Guest Post by PR Food Company (see byline)
“You can’t sell ice to Eskimos,” as they always say – even with the smoothest sales pitch, the product itself needs to be worth buying in order to secure a sale.
But there are certain products that push even the limits of this tongue-in-cheek rule, such as the successful market for bottled water, a commodity that literally falls from the sky on a daily basis.
So how do you eke the maximum possible success from your new product? Well, from its initial formulation, to appointing a specialist food PR company – here are just a few things to keep in mind.
1. Source Your Ingredients
Whether you’re manufacturing foods for retail sales, working in a hospitality environment, or even supplying ingredients for use further down the supply chain, think about where those ingredients come from.
More and more people now look for ethical ingredients – Fairtrade, organic, or simply locally sourced produce are all watchwords in the modern food and drinks industry.
2. Carve Your Niche
On top of the credentials of your ingredients, think about what niche your finished product is filling. It doesn’t need to be rocket science – The Saucy Fish Co. are an example of how a simple idea – packaging fish with sauce – can create a distinctive and successful business model almost without any effort.
3. Choose Your Allies
It’s not just about finding customers – you can also partner with other producers to show off your goods in knockout pairings.
Fish and chips, strawberries and cream, wine and cheese – food and drink have gone together in perfect pairings for generations, so if you’re producing half of one of those classic couplings, think about teaming up with another producer who complements your product range.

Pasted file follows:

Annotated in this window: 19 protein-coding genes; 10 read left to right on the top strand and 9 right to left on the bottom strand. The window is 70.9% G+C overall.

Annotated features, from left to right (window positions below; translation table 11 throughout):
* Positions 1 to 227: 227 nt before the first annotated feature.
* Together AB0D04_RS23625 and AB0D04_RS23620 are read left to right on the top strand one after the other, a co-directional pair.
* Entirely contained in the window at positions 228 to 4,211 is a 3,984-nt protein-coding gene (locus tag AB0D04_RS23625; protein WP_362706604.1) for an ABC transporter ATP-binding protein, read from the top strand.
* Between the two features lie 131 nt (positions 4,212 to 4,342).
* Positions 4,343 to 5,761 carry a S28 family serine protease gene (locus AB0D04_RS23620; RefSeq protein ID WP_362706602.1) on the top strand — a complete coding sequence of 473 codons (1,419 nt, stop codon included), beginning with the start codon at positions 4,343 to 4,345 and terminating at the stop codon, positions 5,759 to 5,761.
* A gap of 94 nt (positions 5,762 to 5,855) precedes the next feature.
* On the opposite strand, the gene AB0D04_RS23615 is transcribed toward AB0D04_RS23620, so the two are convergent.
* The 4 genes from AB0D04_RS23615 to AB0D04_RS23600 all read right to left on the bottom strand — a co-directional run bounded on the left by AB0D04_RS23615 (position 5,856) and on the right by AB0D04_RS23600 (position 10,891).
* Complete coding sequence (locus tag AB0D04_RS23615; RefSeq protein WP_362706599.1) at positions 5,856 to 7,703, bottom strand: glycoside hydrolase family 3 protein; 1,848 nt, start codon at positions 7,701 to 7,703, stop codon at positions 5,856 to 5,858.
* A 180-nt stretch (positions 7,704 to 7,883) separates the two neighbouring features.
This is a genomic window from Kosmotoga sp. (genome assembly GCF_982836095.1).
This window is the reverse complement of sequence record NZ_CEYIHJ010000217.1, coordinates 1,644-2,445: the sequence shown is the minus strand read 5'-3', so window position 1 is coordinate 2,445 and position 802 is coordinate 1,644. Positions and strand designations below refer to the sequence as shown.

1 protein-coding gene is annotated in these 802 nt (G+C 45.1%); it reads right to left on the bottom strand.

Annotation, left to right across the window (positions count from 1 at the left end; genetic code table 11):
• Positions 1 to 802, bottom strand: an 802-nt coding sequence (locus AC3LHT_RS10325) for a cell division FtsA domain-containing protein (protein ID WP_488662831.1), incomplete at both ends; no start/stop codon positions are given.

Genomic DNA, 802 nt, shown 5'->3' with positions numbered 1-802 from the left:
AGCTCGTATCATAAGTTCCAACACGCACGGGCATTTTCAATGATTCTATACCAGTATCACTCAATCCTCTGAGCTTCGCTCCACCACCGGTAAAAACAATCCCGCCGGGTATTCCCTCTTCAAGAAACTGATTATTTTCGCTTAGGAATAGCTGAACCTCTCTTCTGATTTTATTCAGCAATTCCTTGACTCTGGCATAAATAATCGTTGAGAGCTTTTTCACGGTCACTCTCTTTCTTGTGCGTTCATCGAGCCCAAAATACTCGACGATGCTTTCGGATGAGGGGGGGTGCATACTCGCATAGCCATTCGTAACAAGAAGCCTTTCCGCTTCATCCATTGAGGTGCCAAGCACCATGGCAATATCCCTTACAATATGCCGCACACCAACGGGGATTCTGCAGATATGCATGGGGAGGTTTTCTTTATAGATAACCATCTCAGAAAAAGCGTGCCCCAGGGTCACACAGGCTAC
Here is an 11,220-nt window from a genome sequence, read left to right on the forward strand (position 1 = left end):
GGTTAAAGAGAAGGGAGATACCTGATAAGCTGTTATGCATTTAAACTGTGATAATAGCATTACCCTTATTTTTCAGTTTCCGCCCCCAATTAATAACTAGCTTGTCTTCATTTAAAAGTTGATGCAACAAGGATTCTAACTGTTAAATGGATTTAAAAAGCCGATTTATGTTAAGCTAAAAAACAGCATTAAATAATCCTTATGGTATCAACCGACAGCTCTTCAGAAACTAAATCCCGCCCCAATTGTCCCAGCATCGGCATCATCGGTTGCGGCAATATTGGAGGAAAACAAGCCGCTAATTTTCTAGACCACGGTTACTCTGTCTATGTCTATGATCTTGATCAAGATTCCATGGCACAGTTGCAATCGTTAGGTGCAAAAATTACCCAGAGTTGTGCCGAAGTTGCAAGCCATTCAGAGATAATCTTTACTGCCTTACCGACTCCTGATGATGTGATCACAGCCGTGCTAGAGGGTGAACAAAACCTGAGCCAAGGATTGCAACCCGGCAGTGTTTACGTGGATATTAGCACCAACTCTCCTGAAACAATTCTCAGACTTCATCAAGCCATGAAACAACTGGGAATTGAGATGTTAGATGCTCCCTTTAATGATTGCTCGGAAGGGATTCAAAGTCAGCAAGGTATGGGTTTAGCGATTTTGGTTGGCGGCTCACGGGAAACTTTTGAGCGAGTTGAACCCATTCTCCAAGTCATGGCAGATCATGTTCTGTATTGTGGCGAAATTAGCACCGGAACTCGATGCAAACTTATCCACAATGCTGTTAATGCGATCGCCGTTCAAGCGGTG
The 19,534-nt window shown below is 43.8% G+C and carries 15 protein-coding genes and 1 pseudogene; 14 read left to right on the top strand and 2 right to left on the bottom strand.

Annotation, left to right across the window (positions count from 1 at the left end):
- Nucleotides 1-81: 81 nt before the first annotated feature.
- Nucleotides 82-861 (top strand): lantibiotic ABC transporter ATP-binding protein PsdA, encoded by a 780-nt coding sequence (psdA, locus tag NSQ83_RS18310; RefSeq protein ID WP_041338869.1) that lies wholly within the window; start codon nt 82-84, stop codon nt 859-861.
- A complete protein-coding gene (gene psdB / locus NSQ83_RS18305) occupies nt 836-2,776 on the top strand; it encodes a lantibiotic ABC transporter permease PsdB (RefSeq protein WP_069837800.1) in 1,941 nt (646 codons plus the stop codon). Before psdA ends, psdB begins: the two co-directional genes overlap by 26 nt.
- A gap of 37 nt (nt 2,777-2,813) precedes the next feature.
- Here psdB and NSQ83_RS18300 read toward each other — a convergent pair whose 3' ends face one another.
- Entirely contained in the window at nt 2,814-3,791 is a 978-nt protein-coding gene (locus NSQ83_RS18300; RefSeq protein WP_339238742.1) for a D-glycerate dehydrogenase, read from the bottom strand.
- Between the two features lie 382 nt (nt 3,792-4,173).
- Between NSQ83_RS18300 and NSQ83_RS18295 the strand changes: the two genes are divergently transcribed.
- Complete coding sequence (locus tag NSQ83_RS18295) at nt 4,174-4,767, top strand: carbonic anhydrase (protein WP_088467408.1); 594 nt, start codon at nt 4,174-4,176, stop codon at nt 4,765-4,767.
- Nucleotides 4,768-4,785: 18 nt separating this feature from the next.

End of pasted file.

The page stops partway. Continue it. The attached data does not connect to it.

4. Plan Your Launch
Once you’re ready to launch your product, make sure you’ve planned when, where and how you’re going to do it.
From high-street samples of energy drinks, to farmer’s markets and invitation-only restaurant launches, there are countless options open to you, whatever food or drink you create.
5. Expand Your Range
Got one good product? As it becomes better established, you might want to start thinking about expanding your range into related areas or different flavours.
The same rules apply – make sure you’re building on your brand’s existing credentials, and filling a legitimate niche, and your new products have a greater chance of success.
6. Find Your Voice
Even if your product doesn’t have a distinguishing element of its own, you can create a unique identity through your marketing efforts.
Take Innocent Drinks as an example – simple smoothies, but instantly recognisable by their quirky packaging, chatty text style, and underlying commitment to environmental issues.
7. Tell Your Story
Food is a uniquely emotional industry – people are passionate about good food, and that includes the people who produce food and the people who consume it.
If your business has its own back-story – like Levi Roots’ Reggae Reggae Sauce – don’t be afraid to put that passion on display and let people know that a real labour of love went into your recipe development.
8. Spread the Word
The best of products is no good if nobody knows it exists. Get the word out there about your new delicacy, whatever it may be.
Whatever your area of specialty, there’ll be a marketing company out there to match it, and that gives you the best chance of promoting your product in a way that connects best with your target audience.
This article was presented to you by food PR company – Sauce Communications in London’s Woodstock Grove studios, a specialised food and drink public relations agency, marketing, branding and design consultancy for bars, pubs restaurants hotels. Sauce Communications have worked with top-name chefs, Michelin-starred restaurants and premium drinks brands, among others.